• Active Directory Attacks
  • Apr 20, 2023
  • By Brian Freedman

IcedID Malware Gaining Prominence by Adding Identity Attack Chains

IcedID Malware Gaining Prominence by Adding Identity Attack Chains

New research from Cybereason exposes how fast cybercriminals can take over a network, after the initial infection of a corporate user account, by leveraging well known malware IcedID and the common identity attack tool, Rubeus.

While IceID as a malware strain is not new or novel in itself, this latest campaign demonstrates how IcedID is being leveraged in new and inventive ways. Moving beyond simple spam phishing campaigns, to now proliferating as an infected Zoom software update. What is further seen as part of this research is the advanced focus on establishment of an identity based stronghold as a core feature of its initial compromise. This campaign truly highlights how non-zero day malware continues to run rampant in enterprises despite the latest and greatest AI capabilities from next-gen EDR players.

Attack chain

The attack chain observed is broken down into multiple stages, each taking advantage of the latest beach heads as part of their next stage of infection. In multiple stages we see lateral movement and privilege escalation tactics as key components of IcedID's strategy to quickly gain domain dominance.

IcedID makes its initial infection via an infected archive containing an ISO and deceptive LNK file. Once IcedID has completed the infection process, Cobalt Strike code is used to load the common hacker tool Rubeus, which is well known for its capabilities for abusing identity within Windows environments.

Research from Cybereason as detailed below shows how the attacks work:

The Cobalt Strike code loads Rubeus, a tool designed for Kerberos interaction and abuse, which also collects more network data from the system. Attackers obtain the credentials of a service account via Kerberoasting, a known technique based on abusing valid Kerberos tickets, 15 minutes after the initial infection.

57 minutes after the infection, the lateral movement operation starts. The attacker uses the legitimate command line tool ping.exe from the system to check if the host is alive, then executes the same Cobalt Strike payload on the remote workstation via wmic.exe. That process is repeated several times, each time bouncing on a different endpoint or server. Large portions of the network infrastructure are scanned.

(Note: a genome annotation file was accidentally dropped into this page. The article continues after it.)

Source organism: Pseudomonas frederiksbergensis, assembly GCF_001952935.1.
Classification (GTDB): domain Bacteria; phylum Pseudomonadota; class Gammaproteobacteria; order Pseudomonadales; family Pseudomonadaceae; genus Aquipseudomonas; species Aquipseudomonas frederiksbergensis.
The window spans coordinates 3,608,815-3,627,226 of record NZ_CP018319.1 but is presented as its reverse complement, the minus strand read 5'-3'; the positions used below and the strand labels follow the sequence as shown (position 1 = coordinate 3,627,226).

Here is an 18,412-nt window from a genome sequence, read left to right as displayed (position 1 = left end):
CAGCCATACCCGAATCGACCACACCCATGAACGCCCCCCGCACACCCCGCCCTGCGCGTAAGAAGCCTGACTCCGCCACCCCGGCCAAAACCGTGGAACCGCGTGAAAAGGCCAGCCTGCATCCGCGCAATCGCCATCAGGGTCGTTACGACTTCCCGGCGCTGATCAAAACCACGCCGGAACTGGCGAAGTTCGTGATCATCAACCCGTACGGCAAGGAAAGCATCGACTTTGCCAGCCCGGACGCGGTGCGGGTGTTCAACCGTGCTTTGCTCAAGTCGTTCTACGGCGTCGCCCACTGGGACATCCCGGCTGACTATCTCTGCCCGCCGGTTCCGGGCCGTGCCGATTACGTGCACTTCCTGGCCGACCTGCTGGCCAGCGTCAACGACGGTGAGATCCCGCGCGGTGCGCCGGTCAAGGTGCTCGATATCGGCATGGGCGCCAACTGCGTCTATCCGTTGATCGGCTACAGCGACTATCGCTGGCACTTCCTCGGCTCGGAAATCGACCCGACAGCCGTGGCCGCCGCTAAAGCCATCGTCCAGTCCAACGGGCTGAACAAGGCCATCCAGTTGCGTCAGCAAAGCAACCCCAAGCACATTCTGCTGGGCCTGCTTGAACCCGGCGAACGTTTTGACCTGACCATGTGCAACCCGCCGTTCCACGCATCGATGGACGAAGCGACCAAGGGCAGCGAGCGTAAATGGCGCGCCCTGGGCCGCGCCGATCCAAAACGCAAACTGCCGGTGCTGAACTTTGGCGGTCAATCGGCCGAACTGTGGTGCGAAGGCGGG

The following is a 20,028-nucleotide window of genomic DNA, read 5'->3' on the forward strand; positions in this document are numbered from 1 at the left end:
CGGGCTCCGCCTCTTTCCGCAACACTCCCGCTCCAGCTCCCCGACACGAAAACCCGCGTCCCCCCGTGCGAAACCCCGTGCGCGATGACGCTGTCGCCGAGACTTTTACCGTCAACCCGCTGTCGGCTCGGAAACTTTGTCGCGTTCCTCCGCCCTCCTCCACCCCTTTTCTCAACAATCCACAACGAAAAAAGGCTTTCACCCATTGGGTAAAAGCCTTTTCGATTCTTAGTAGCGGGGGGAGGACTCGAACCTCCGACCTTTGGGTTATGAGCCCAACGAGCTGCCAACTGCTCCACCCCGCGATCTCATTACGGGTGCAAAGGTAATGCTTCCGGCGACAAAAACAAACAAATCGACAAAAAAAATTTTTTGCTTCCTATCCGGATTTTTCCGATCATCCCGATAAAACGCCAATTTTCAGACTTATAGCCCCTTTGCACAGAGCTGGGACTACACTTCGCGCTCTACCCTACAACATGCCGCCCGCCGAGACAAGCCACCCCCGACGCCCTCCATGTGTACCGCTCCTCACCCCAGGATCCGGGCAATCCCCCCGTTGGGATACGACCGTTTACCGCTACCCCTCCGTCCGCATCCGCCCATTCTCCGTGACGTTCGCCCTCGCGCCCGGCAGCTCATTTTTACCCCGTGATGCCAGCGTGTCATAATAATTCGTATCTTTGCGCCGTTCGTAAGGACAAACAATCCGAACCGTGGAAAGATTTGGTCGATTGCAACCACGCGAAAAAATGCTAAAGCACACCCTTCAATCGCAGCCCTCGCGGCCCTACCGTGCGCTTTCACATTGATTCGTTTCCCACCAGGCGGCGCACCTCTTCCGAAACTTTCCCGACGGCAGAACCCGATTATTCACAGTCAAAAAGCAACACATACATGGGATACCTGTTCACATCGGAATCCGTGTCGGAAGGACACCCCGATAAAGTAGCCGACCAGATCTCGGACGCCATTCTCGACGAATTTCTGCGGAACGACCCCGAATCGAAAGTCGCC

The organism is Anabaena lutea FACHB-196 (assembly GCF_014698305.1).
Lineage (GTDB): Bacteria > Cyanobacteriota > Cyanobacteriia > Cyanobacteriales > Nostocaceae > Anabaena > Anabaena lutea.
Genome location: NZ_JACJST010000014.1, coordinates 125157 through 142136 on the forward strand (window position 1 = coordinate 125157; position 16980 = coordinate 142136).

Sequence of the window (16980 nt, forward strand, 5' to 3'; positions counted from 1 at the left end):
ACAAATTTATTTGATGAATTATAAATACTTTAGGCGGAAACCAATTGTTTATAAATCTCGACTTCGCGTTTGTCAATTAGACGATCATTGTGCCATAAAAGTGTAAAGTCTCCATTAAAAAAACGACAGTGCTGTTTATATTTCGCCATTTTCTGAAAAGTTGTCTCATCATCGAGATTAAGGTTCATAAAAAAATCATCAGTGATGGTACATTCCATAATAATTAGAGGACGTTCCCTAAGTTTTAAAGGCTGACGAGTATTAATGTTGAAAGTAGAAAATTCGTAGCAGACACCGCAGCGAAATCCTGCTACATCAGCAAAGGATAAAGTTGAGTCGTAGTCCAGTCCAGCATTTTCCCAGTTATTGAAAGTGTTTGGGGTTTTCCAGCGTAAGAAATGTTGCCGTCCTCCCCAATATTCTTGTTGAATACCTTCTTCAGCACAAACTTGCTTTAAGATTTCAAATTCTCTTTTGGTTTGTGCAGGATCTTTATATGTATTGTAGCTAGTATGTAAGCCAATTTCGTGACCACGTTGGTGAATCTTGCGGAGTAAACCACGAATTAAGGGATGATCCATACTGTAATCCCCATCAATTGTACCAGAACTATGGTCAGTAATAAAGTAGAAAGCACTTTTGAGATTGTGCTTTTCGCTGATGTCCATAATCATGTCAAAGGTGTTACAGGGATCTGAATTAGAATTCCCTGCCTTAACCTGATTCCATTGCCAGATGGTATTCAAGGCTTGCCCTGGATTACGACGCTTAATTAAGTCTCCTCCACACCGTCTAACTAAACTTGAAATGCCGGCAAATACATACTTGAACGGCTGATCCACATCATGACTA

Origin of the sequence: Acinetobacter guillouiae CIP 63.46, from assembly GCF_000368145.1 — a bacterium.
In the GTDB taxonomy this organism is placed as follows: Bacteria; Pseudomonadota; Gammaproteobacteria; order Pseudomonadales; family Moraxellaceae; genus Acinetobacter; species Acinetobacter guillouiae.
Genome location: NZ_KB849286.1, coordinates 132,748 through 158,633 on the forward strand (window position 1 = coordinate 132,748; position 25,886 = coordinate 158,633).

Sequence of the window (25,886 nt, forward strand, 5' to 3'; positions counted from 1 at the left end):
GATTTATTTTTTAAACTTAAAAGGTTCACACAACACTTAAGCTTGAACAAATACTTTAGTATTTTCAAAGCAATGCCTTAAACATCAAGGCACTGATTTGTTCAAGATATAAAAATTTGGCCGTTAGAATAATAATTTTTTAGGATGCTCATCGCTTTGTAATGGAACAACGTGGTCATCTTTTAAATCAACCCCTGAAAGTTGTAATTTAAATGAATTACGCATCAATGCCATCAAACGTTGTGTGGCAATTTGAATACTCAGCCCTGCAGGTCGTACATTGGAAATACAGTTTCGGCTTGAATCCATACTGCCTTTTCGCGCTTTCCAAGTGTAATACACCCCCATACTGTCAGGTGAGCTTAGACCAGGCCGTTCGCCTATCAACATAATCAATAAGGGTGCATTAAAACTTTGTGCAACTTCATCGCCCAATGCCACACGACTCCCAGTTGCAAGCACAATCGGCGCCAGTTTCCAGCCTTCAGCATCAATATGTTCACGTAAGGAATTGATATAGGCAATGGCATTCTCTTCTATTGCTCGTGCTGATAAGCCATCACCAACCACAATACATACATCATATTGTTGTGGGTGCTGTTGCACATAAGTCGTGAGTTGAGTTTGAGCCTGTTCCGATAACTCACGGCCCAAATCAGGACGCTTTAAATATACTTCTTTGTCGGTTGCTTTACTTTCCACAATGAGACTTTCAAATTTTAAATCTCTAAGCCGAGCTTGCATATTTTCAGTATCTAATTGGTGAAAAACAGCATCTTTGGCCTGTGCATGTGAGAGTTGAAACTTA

A DCSync attack is performed 19 hours after the initial compromise. This technique allows an attacker to impersonate a domain controller to obtain password hashes from other domain controllers, enabling the attacker to increase their foothold on every domain of the targeted company.

Shortly before the exfiltration starts and 46 hours after the initial infection, the attackers deploy the legitimate Atera remote administration tool on several different machines. The implementation of that tool on several computers allows the attackers to come back to the system even if the IcedID malware is discovered and computers are cleaned from it.

At this stage IcedID has all of the privileges and permissions required to use the common open-source tool, Rclone, to exfiltrate any data and then encrypt the data to achieve the desired financial objective.This is often completed in a mere 50 hours.

How QOMPLX detects IcedID

In multi-stage attacks like IcedId there are many areas where a defender can step in and halt the attack progression. Below are the areas where QOMPLX can step in and support an organization's overall security strategy.

While having an AV or EDR solution in place is always a good part of a “Defense in Depth” security strategy, there are times when malware finds a way to bypass or trick those tools. As backup to those tools QOMPLX has detection rules and content in place to gain visibility into LSASS manipulation which is commonly used by various attacker tools looking to target both identity and authentication attack vectors with tools such as Mimikatz or as in IcedID’s case Rubeus.

The attacker started using native Windows utilities and tools like PING and WMIC to enumerate the network.  QOMPLX has the “Windows Built-In Utility Detection'' that can monitor and detect this behavior when multiple enumeration commands are executed within a certain time window, grouped by when they come from the same host, allowing for easy fine tuning and customization.

During the third phase of the IcedID attack chain we saw that Kerberoasting and DCSync attacks were done in order to gain higher rights and privileges. QOMPLX has native detections for both these attacks. In addition to live attack detection QOMPLX also supports a prevention first capabilities, by being able to identify accounts that would be susceptible to attacks such as Kerberoasting or similar attacks such as AS-REP Roasting.

In summary

Across the entire cybersecurity landscape defenders are consistently seeing expanded prevalence of identity related components in both re-tooled legacy malware and new zero-day strains as well. This has caught AV/EDR vendors in the proverbial cat-mouse game, leading to a highly prioritized focus on identity based attack prevention and detection tooling that is being classified by industry analysts such as Gartner via their research on ITDR (Identity Threat Detection and Response).

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